With breathtaking views and a reputation for eccentricity, San Francisco has long been one of the top tourist destinations in the United States. Boasting hundreds of top-quality restaurants, gigantic retail megastores, and internationally known dance clubs - as well as great intimate cafs, boutiques, and art spaces - it's no wonder so many people find it impossible to leave.
Though the dot-com boom at the end of the twentieth century brought a wave of financially motivated people to this little corner of Northern California, the creative community has always represented the true character of San Francisco. It seemed for a moment that the march of the big chain store through every quaint little neighborhood was inevitable. But now the veil has been lifted, things are settling down, and the city is beginning to more closely resemble the economically diverse San Francisco of the past. Bay Area residents seem to be forgetting about stuffing their wallets, and are instead refocusing on the need for community.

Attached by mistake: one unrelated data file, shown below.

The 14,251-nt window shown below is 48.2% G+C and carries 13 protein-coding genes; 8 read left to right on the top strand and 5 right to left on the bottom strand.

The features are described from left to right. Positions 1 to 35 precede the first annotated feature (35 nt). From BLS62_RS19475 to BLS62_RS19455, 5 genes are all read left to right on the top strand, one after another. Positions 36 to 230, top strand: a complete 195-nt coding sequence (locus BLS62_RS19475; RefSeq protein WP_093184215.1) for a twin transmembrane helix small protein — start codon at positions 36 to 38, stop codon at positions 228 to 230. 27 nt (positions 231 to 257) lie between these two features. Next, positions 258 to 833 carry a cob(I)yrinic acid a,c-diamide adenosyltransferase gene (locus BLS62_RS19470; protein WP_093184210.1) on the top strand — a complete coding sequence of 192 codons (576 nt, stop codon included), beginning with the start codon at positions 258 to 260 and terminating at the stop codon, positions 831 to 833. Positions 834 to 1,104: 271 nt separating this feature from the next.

Several years ago, dance clubs, live music venues, galleries, restaurants, and stores were being closed down at an alarming rate. Increased rent charges, political pressure from neighborhood groups, and the bursting of the internet bubble caused many people's burgeoning capitalist dreams to crash and burn. Now in the new millennium, with local business owners taking a more cautious approach, it seems that every weekend ushers in the introduction of another low-key concert hall, cafe, or boutique. The national media might have shifted it's focus to another part of the country, but the true revival of San Francisco culture is happening right now - and SF Station is taking notes.
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